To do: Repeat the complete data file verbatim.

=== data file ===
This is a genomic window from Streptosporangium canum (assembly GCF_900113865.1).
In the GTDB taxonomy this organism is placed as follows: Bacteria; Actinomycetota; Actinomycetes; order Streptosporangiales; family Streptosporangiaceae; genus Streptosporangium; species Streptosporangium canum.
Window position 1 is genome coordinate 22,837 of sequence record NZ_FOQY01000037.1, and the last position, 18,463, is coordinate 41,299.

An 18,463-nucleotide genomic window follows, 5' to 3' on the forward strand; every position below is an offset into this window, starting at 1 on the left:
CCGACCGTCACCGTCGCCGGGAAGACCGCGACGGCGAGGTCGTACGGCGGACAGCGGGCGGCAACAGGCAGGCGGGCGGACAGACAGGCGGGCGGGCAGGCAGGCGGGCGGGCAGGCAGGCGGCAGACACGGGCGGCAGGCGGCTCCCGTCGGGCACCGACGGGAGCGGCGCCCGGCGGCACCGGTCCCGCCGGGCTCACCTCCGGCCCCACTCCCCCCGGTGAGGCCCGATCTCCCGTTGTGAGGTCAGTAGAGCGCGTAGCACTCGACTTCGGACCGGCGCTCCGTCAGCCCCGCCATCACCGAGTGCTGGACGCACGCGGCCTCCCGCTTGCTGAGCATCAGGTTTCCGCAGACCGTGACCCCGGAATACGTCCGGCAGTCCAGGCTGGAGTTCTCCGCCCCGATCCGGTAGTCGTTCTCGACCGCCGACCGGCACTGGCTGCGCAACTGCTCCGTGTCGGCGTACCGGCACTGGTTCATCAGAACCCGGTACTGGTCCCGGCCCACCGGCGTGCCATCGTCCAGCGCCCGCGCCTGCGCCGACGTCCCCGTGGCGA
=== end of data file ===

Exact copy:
This is a genomic window from Streptosporangium canum (assembly GCF_900113865.1).
In the GTDB taxonomy this organism is placed as follows: Bacteria; Actinomycetota; Actinomycetes; order Streptosporangiales; family Streptosporangiaceae; genus Streptosporangium; species Streptosporangium canum.
Window position 1 is genome coordinate 22,837 of sequence record NZ_FOQY01000037.1, and the last position, 18,463, is coordinate 41,299.

An 18,463-nucleotide genomic window follows, 5' to 3' on the forward strand; every position below is an offset into this window, starting at 1 on the left:
CCGACCGTCACCGTCGCCGGGAAGACCGCGACGGCGAGGTCGTACGGCGGACAGCGGGCGGCAACAGGCAGGCGGGCGGACAGACAGGCGGGCGGGCAGGCAGGCGGGCGGGCAGGCAGGCGGCAGACACGGGCGGCAGGCGGCTCCCGTCGGGCACCGACGGGAGCGGCGCCCGGCGGCACCGGTCCCGCCGGGCTCACCTCCGGCCCCACTCCCCCCGGTGAGGCCCGATCTCCCGTTGTGAGGTCAGTAGAGCGCGTAGCACTCGACTTCGGACCGGCGCTCCGTCAGCCCCGCCATCACCGAGTGCTGGACGCACGCGGCCTCCCGCTTGCTGAGCATCAGGTTTCCGCAGACCGTGACCCCGGAATACGTCCGGCAGTCCAGGCTGGAGTTCTCCGCCCCGATCCGGTAGTCGTTCTCGACCGCCGACCGGCACTGGCTGCGCAACTGCTCCGTGTCGGCGTACCGGCACTGGTTCATCAGAACCCGGTACTGGTCCCGGCCCACCGGCGTGCCATCGTCCAGCGCCCGCGCCTGCGCCGACGTCCCCGTGGCGA